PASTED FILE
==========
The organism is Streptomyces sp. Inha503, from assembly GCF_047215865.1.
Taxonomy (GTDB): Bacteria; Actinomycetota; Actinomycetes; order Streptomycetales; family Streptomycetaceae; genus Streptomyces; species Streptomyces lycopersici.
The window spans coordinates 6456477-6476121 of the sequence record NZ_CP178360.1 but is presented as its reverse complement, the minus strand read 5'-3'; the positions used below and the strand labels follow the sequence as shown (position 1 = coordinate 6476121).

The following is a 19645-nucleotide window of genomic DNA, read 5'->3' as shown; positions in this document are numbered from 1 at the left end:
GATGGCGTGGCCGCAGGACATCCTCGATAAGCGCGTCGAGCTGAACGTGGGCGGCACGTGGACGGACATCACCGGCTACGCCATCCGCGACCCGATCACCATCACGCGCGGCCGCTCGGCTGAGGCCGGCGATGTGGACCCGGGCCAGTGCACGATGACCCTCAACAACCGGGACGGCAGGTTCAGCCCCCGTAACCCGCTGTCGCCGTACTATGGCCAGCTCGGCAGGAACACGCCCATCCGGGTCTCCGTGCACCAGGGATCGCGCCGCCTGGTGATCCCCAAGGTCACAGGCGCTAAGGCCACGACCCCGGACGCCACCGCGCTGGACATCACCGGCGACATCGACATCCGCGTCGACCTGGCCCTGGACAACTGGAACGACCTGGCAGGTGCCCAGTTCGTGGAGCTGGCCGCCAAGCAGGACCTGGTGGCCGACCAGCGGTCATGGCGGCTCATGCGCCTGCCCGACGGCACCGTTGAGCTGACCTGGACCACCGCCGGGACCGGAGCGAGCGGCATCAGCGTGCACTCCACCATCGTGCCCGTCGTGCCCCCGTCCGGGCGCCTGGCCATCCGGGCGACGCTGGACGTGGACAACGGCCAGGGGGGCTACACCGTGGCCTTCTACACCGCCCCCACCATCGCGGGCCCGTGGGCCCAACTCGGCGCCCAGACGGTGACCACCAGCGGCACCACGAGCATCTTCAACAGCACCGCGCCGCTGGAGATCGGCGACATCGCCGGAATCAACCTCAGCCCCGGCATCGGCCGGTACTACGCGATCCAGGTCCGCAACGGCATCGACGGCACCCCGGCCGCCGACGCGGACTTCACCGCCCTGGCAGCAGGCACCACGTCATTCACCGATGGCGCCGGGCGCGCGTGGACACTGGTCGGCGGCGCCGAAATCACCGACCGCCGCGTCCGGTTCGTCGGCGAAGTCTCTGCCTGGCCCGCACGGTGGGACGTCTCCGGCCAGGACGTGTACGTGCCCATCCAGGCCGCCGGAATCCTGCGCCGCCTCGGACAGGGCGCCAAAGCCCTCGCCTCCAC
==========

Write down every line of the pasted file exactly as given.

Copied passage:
The organism is Streptomyces sp. Inha503, from assembly GCF_047215865.1.
Taxonomy (GTDB): Bacteria; Actinomycetota; Actinomycetes; order Streptomycetales; family Streptomycetaceae; genus Streptomyces; species Streptomyces lycopersici.
The window spans coordinates 6456477-6476121 of the sequence record NZ_CP178360.1 but is presented as its reverse complement, the minus strand read 5'-3'; the positions used below and the strand labels follow the sequence as shown (position 1 = coordinate 6476121).

The following is a 19645-nucleotide window of genomic DNA, read 5'->3' as shown; positions in this document are numbered from 1 at the left end:
GATGGCGTGGCCGCAGGACATCCTCGATAAGCGCGTCGAGCTGAACGTGGGCGGCACGTGGACGGACATCACCGGCTACGCCATCCGCGACCCGATCACCATCACGCGCGGCCGCTCGGCTGAGGCCGGCGATGTGGACCCGGGCCAGTGCACGATGACCCTCAACAACCGGGACGGCAGGTTCAGCCCCCGTAACCCGCTGTCGCCGTACTATGGCCAGCTCGGCAGGAACACGCCCATCCGGGTCTCCGTGCACCAGGGATCGCGCCGCCTGGTGATCCCCAAGGTCACAGGCGCTAAGGCCACGACCCCGGACGCCACCGCGCTGGACATCACCGGCGACATCGACATCCGCGTCGACCTGGCCCTGGACAACTGGAACGACCTGGCAGGTGCCCAGTTCGTGGAGCTGGCCGCCAAGCAGGACCTGGTGGCCGACCAGCGGTCATGGCGGCTCATGCGCCTGCCCGACGGCACCGTTGAGCTGACCTGGACCACCGCCGGGACCGGAGCGAGCGGCATCAGCGTGCACTCCACCATCGTGCCCGTCGTGCCCCCGTCCGGGCGCCTGGCCATCCGGGCGACGCTGGACGTGGACAACGGCCAGGGGGGCTACACCGTGGCCTTCTACACCGCCCCCACCATCGCGGGCCCGTGGGCCCAACTCGGCGCCCAGACGGTGACCACCAGCGGCACCACGAGCATCTTCAACAGCACCGCGCCGCTGGAGATCGGCGACATCGCCGGAATCAACCTCAGCCCCGGCATCGGCCGGTACTACGCGATCCAGGTCCGCAACGGCATCGACGGCACCCCGGCCGCCGACGCGGACTTCACCGCCCTGGCAGCAGGCACCACGTCATTCACCGATGGCGCCGGGCGCGCGTGGACACTGGTCGGCGGCGCCGAAATCACCGACCGCCGCGTCCGGTTCGTCGGCGAAGTCTCTGCCTGGCCCGCACGGTGGGACGTCTCCGGCCAGGACGTGTACGTGCCCATCCAGGCCGCCGGAATCCTGCGCCGCCTCGGACAGGGCGCCAAAGCCCTCGCCTCCAC